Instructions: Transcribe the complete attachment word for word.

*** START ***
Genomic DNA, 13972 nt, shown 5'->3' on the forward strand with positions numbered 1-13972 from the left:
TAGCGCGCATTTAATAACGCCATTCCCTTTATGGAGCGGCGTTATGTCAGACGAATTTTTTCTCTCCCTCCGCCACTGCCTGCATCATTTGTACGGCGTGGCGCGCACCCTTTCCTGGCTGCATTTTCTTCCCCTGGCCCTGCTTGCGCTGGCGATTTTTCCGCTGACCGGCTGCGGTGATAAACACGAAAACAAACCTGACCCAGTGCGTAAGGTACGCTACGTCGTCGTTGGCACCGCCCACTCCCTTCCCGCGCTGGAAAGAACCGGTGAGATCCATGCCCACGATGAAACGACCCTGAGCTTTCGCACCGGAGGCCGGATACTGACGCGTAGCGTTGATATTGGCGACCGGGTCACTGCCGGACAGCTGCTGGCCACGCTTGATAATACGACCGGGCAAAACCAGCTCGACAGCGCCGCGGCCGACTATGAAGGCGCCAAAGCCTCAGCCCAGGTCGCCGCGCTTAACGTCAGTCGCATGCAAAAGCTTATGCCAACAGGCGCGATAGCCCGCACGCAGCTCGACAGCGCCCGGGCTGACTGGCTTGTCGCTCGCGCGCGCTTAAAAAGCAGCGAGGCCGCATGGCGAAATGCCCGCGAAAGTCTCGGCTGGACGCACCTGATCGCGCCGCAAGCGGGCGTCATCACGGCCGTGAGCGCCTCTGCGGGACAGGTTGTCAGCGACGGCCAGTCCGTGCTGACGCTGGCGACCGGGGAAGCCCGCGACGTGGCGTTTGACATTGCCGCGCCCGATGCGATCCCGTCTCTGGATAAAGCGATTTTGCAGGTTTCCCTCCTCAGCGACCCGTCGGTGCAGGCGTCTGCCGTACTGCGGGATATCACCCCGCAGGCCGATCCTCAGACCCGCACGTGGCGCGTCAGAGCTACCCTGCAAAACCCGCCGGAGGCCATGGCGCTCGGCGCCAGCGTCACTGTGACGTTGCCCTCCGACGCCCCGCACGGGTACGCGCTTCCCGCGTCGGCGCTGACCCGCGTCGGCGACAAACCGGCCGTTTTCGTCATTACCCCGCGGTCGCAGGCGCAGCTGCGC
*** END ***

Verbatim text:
Genomic DNA, 13972 nt, shown 5'->3' on the forward strand with positions numbered 1-13972 from the left:
TAGCGCGCATTTAATAACGCCATTCCCTTTATGGAGCGGCGTTATGTCAGACGAATTTTTTCTCTCCCTCCGCCACTGCCTGCATCATTTGTACGGCGTGGCGCGCACCCTTTCCTGGCTGCATTTTCTTCCCCTGGCCCTGCTTGCGCTGGCGATTTTTCCGCTGACCGGCTGCGGTGATAAACACGAAAACAAACCTGACCCAGTGCGTAAGGTACGCTACGTCGTCGTTGGCACCGCCCACTCCCTTCCCGCGCTGGAAAGAACCGGTGAGATCCATGCCCACGATGAAACGACCCTGAGCTTTCGCACCGGAGGCCGGATACTGACGCGTAGCGTTGATATTGGCGACCGGGTCACTGCCGGACAGCTGCTGGCCACGCTTGATAATACGACCGGGCAAAACCAGCTCGACAGCGCCGCGGCCGACTATGAAGGCGCCAAAGCCTCAGCCCAGGTCGCCGCGCTTAACGTCAGTCGCATGCAAAAGCTTATGCCAACAGGCGCGATAGCCCGCACGCAGCTCGACAGCGCCCGGGCTGACTGGCTTGTCGCTCGCGCGCGCTTAAAAAGCAGCGAGGCCGCATGGCGAAATGCCCGCGAAAGTCTCGGCTGGACGCACCTGATCGCGCCGCAAGCGGGCGTCATCACGGCCGTGAGCGCCTCTGCGGGACAGGTTGTCAGCGACGGCCAGTCCGTGCTGACGCTGGCGACCGGGGAAGCCCGCGACGTGGCGTTTGACATTGCCGCGCCCGATGCGATCCCGTCTCTGGATAAAGCGATTTTGCAGGTTTCCCTCCTCAGCGACCCGTCGGTGCAGGCGTCTGCCGTACTGCGGGATATCACCCCGCAGGCCGATCCTCAGACCCGCACGTGGCGCGTCAGAGCTACCCTGCAAAACCCGCCGGAGGCCATGGCGCTCGGCGCCAGCGTCACTGTGACGTTGCCCTCCGACGCCCCGCACGGGTACGCGCTTCCCGCGTCGGCGCTGACCCGCGTCGGCGACAAACCGGCCGTTTTCGTCATTACCCCGCGGTCGCAGGCGCAGCTGCGC